I guess the moral of the Gersson Rosas story is that Mark Cuban and Donnie Nelson run the Dallas Mavericks, and if you can’t live with that, then it’s best to move on. So that’s what Rosas did. Granted, the eve of the regular season isn’t great timing. But when you know it’s time to go, you go.
Rosas said in a release that staying with the Mavericks was “not the best fit for me at this point in my career.” Cuban told reporters before Wednesday’s season opener with Atlanta that “it just didn’t work out.” Cuban hired Rosas with the hope that the young rising front office star could come in and help the Mavericks develop young talent, the way he did for the Houston Rockets.
But Rosas reportedly wanted more control over personnel decisions, and that wasn’t going to happen with Nelson in the org chart. Fortunately, that didn’t distract Mavs fans from the opening-night festivities or perhaps the strangest in-game video the Mavericks’ famously quirky video department has ever produced. Four words: Mavs as farm animals.
The new paradigm in professional sports is developing young talent. You identify it, you nurture it and you control the costs.
Like last year, this is another Mavericks team with high turnover. There are nine new players to go along with the mature core of Dirk Nowitzki, Shawn Marion and Vince Carter. The trio has 44 NBA seasons. The other 12 players — not counting the three rookies — have 51 combined.
“We’re all still getting to know each other, and it’s going to take a while,” Mavs head coach Rick Carlisle said after the game.
If you’re looking for a template for success this season — or what the Mavs hope will be success — it was evident in their 118-109 win over the Hawks.
Nowitzki is still the Dirk we all know. He just has a healthier knee than at this time last year. He finished with 24 points, four rebounds and a couple of key baskets down the stretch that kept the lead comfortable.
The Mavs hope Monta Ellis can be the scorer that keeps the heat off Nowitzki. Mission accomplished against the Hawks. Ellis went off for 32 points.
Ellis said the defense sagged on him most of the night, which led to a lot of pull-up jumpers. He and Nowitzki also excelled in the pick-and-roll.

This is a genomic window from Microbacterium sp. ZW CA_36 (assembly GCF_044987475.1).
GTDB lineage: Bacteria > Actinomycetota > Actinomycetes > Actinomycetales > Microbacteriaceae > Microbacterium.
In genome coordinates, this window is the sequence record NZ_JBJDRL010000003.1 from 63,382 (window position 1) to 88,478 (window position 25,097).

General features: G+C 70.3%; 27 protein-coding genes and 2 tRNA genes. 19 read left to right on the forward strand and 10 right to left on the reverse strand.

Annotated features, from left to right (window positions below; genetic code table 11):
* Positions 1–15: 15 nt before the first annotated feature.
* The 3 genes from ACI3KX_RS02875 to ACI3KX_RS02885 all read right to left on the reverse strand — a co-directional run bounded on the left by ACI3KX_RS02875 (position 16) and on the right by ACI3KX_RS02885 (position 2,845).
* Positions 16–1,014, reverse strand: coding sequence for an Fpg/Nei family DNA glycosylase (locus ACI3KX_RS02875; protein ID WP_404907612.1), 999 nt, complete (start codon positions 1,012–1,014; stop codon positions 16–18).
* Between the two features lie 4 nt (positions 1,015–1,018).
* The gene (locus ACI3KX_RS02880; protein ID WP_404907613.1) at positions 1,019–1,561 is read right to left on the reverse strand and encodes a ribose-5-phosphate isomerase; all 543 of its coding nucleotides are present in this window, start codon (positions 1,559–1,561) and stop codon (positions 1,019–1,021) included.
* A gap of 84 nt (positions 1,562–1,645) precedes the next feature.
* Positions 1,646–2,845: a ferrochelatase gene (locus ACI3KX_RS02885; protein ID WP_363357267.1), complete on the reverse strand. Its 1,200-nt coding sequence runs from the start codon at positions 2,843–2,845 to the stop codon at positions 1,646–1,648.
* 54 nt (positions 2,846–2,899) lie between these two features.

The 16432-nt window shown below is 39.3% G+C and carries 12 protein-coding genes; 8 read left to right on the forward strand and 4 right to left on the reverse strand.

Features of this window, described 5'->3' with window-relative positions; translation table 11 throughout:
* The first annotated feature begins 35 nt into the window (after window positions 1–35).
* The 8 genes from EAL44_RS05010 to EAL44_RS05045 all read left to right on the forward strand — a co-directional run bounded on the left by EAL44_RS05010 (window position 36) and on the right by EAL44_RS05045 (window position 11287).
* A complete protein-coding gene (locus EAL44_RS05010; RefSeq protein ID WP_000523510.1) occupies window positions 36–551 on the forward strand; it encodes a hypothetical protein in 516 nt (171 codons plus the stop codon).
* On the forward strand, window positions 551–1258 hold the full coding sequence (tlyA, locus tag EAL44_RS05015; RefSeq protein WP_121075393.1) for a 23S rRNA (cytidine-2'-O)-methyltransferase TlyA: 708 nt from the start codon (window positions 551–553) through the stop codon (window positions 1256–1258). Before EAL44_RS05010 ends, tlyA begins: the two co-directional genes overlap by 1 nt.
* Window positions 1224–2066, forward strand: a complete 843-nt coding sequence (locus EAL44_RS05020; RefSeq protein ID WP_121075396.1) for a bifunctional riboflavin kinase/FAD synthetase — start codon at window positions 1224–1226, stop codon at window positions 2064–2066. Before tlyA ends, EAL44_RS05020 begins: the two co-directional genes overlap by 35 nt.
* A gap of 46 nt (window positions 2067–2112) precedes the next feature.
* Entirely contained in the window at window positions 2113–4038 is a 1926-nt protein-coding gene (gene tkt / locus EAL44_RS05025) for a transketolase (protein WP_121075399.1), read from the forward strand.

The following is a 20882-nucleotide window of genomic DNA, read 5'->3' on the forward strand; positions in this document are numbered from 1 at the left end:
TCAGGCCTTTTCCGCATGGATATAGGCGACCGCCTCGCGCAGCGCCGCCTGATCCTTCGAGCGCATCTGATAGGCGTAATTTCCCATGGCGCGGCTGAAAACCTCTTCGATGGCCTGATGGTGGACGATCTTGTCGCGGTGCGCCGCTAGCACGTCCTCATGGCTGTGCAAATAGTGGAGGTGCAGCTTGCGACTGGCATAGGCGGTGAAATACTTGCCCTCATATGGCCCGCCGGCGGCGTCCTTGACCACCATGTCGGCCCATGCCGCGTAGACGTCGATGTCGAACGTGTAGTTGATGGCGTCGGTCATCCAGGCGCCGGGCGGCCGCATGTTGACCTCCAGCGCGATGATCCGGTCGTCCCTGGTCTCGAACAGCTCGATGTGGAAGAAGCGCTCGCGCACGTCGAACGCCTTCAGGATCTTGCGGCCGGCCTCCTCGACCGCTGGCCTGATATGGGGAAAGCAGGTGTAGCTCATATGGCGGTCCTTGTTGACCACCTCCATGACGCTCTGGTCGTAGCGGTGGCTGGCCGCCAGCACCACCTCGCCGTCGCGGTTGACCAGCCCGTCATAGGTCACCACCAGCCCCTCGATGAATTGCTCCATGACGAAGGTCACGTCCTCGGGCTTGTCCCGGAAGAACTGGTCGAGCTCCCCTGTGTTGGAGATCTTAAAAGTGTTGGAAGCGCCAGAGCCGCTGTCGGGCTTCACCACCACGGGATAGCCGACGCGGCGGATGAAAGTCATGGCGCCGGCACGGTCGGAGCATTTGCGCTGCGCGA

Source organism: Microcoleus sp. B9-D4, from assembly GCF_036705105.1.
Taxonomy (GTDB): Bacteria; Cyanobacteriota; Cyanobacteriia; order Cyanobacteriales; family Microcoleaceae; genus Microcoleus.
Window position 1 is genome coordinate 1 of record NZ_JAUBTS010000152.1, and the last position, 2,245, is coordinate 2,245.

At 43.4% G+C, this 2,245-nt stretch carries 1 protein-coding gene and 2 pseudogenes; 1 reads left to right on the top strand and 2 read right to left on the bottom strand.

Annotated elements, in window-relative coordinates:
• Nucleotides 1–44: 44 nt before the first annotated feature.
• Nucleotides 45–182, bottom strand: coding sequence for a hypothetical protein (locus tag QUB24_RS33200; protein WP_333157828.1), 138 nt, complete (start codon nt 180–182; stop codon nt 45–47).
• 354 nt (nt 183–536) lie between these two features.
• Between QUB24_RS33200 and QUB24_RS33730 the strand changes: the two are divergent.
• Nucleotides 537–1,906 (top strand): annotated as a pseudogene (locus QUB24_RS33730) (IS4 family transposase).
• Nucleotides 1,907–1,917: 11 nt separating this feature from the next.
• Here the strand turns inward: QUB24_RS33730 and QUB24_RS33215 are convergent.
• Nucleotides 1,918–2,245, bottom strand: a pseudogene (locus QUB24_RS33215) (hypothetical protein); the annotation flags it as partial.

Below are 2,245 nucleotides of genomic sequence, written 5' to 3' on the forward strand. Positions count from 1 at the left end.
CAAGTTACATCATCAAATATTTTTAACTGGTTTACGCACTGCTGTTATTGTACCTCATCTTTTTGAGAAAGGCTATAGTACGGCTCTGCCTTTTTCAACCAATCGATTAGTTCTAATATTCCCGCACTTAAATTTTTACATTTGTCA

“He can score in bunches so much it’s crazy,” Nowitzki said. “He can score with the best in the league, and we need him to score.”
The Mavs hope that Ellis, along with new point guard Jose Calderon, can be the facilitators that last year’s guards, Darren Collison and O.J. Mayo, were not. Well, against the Hawks, Calderon dished out 11 assists and Ellis had eight.
The Mavs also hope that veteran center Samuel Dalembert can make them stronger in the middle. He didn’t score much (just four points), but he did grab nine rebounds to lead the team, and the Mavs would love to see that as a season average. In fact, Cuban recently said Dalembert might be the team’s most important player this season.
It wasn’t a perfect night. Nowitzki said the defense needed to get tighter. Carlisle wants to see the Mavs reduce their turnovers. They had 20. Ellis had seven of them.
But this new cast has potential, and the Mavericks are churning personnel in an effort to keep Nowitzki’s hopes of another NBA title afloat. They’re also churning personnel because they haven’t developed enough home-grown talent this past decade, choosing instead to rely on free agents.
The new paradigm in professional sports is developing young talent. You identify it, you nurture it and you control the costs. Cuban doesn’t mind spending money, but he’s made it clear he won’t write luxury tax checks anymore.
Which is exactly why Rosas was hired. And exactly why Rosas leaving the Mavs could be a bigger hit to this team’s future than one might imagine right now, good vibrations of Wednesday’s win aside.